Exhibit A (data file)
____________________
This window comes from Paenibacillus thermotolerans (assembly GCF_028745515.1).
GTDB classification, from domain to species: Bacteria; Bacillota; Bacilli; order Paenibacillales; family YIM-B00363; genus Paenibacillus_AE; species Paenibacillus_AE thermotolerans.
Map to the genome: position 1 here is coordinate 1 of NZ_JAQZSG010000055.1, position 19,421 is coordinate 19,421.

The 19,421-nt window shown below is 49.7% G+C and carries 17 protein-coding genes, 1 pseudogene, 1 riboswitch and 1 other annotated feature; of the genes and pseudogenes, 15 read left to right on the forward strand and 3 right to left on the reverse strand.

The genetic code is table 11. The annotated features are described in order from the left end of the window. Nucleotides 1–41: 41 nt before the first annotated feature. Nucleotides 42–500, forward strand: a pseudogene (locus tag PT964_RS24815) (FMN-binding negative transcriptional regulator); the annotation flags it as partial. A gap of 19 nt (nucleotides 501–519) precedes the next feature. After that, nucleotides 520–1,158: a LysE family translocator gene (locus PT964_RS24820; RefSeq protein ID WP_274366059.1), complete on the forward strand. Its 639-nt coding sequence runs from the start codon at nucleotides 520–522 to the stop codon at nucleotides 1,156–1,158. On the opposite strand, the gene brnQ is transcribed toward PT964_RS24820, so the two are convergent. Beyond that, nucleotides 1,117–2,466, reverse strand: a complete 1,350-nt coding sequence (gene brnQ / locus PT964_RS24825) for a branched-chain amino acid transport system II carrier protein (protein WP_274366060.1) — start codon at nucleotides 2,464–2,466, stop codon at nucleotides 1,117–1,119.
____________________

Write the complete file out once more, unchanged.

This window comes from Paenibacillus thermotolerans (assembly GCF_028745515.1).
GTDB classification, from domain to species: Bacteria; Bacillota; Bacilli; order Paenibacillales; family YIM-B00363; genus Paenibacillus_AE; species Paenibacillus_AE thermotolerans.
Map to the genome: position 1 here is coordinate 1 of NZ_JAQZSG010000055.1, position 19,421 is coordinate 19,421.

The 19,421-nt window shown below is 49.7% G+C and carries 17 protein-coding genes, 1 pseudogene, 1 riboswitch and 1 other annotated feature; of the genes and pseudogenes, 15 read left to right on the forward strand and 3 right to left on the reverse strand.

The genetic code is table 11. The annotated features are described in order from the left end of the window. Nucleotides 1–41: 41 nt before the first annotated feature. Nucleotides 42–500, forward strand: a pseudogene (locus tag PT964_RS24815) (FMN-binding negative transcriptional regulator); the annotation flags it as partial. A gap of 19 nt (nucleotides 501–519) precedes the next feature. After that, nucleotides 520–1,158: a LysE family translocator gene (locus PT964_RS24820; RefSeq protein ID WP_274366059.1), complete on the forward strand. Its 639-nt coding sequence runs from the start codon at nucleotides 520–522 to the stop codon at nucleotides 1,156–1,158. On the opposite strand, the gene brnQ is transcribed toward PT964_RS24820, so the two are convergent. Beyond that, nucleotides 1,117–2,466, reverse strand: a complete 1,350-nt coding sequence (gene brnQ / locus PT964_RS24825) for a branched-chain amino acid transport system II carrier protein (protein WP_274366060.1) — start codon at nucleotides 2,464–2,466, stop codon at nucleotides 1,117–1,119.